It’s ‘dog eat dog’ in the battle for Cork starting places, says seasoned Patrick Kelly

The introduction of Alan Cadogan and Aidan Walsh to the Cork panel earlier this month is just the type of ruthlessness the group needs, says Patrick Kelly.

It may be that the 30-year-old, who came off the bench to star against Longford last Saturday week, will see less on-field action as a result of their arrival in Croke Park this Saturday but he has no complaints.

“It’s very good. Two top-class players. You see it at club level with Alan. We all know what Aidan is like. It’s obviously a tough situation to come into in the middle of the summer but it’s management’s call. They’re two very likable characters, which is a very important thing.

“Whether they’re involved the next day or not is another thing. It’s going to be tough for any couple of lads that miss out. Look I think this is a cut-throat business, there’s very little room for sentiment. It’s just dog eat dog. I think there’s a good squad here, good cameraderie but at the end of the day, it’s every man for himself. Plus Fintan (Goold), Donncha (O’Connor) and Conor Dorman are back fit as well, so there’s a couple of lads that will be sweating on their place as well and that’s good for competition.”

Last Saturday week was Kelly’s first piece of action this season, having overcome serious hip injuries this past while. “I’ve had two hip operations there a couple years ago. It’s just the hard running and stuff. It’s hard to keep fit with it. It feels pretty good now the last couple of months. But the modern game is up and down, being able to do that kind of stuff, it’s about trying to get as fit as possible and seeing can I get in.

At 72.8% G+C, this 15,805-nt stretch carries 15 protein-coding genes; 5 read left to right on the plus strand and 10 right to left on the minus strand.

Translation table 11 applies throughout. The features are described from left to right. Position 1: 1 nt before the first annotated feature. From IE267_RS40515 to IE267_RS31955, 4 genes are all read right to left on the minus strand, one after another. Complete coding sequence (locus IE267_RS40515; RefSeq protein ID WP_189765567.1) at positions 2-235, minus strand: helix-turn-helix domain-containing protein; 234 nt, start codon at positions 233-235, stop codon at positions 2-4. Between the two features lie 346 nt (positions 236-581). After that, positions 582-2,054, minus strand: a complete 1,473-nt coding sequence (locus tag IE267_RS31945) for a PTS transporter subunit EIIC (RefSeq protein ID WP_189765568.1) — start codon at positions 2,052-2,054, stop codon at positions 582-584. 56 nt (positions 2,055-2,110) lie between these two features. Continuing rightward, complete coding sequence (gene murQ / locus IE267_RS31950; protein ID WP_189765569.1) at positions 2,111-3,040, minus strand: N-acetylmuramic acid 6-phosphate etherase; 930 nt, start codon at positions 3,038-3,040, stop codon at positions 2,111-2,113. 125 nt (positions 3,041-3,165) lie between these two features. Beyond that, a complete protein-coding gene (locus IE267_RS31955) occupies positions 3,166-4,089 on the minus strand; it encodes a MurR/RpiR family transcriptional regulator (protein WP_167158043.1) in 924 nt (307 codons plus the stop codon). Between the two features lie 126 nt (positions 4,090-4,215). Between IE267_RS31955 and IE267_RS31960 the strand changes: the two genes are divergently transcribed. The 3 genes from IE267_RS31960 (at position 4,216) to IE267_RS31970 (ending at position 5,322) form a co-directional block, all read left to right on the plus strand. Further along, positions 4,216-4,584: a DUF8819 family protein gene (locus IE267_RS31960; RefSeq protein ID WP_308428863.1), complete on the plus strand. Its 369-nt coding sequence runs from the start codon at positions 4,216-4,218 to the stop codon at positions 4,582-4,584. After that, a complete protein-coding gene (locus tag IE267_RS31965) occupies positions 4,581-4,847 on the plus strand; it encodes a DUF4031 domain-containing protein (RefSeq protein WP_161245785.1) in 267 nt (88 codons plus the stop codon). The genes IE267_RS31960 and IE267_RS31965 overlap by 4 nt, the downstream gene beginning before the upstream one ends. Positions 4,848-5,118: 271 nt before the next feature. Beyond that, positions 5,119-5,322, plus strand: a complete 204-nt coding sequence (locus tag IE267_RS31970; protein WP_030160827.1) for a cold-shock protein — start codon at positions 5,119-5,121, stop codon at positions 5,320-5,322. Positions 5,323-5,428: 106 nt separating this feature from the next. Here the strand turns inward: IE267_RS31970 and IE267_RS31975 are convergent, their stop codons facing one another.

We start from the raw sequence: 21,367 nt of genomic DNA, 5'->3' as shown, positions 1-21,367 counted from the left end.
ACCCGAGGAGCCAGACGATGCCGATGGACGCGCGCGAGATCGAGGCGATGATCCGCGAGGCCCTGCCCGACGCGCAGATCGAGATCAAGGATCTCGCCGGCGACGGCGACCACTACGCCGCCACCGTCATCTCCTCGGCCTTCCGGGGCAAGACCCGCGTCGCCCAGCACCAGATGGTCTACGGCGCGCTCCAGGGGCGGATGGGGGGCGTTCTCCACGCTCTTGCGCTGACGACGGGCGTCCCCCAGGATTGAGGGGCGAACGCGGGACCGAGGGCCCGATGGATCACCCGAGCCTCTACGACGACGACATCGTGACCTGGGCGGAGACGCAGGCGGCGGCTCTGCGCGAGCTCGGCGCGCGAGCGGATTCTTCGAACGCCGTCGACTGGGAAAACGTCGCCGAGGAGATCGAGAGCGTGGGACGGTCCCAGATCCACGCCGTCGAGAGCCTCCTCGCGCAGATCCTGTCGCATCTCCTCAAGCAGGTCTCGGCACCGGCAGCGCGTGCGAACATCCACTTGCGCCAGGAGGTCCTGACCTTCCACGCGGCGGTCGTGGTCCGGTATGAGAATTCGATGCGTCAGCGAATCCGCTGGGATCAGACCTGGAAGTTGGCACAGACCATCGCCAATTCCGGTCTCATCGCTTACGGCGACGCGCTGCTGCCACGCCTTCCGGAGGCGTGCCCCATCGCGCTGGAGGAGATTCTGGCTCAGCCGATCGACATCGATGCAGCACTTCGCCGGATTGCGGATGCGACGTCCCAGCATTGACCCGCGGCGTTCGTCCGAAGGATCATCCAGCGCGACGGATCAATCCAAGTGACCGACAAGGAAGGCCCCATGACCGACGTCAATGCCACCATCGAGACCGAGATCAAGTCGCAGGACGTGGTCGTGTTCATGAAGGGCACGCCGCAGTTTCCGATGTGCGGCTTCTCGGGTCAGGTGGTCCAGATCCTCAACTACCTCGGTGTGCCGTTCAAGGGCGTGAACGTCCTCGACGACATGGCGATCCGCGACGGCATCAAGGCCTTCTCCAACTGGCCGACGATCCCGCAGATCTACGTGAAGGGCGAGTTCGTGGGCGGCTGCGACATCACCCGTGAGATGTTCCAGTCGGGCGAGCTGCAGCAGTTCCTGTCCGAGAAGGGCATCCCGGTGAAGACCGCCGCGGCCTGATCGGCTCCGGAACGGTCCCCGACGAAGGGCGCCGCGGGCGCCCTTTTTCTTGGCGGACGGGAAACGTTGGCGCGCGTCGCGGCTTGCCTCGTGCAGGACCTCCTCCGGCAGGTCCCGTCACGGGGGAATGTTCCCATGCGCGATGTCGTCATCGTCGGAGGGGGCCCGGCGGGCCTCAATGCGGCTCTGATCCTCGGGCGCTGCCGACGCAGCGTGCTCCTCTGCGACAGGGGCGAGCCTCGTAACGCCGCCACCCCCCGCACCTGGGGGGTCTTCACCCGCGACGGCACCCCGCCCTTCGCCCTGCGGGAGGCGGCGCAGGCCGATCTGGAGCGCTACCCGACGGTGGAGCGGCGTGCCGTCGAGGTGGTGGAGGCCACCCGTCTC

“The last couple of years I’ve had spells where I’ve been pretty fit. But again fit in training is one thing but when you’re not getting the championship games, it’s hard to throw a fella in.”

He smiled recalling his half-time introduction in Pearse Park: “This modern game doesn’t suit old fellas anymore. It’s nice to get on there because you’d be frustrated when you’re not getting on and you’re not starting. To get a bit of action in the thick of it is nice.”

For Cork, back-to-back qualifier wins have helped put behind them the stigma attached to relegation from Division 1 and losing to Tipperary. “This team has had a good few knocks. We’ve let ourselves down in big games the last couple of years. We’ve underperformed last year against Kildare and this year against Tipperary, Roscommon as well in the league.

“Consistency is a bit of an Achilles heel of ours. (Against Longford and Limerick) we were kind of middling, which was fine as long as you’re winning but from now on we have to up the gears a bit because the standard is going up.

“This team is new. It’s got a lot of setbacks and stuff. Things aren’t as set so you hope as the games go on, the teams gets more settled and confident in itself. A lot of young fellas have very little experience of winning championship games with Cork. These are going to be a huge experience for them.”


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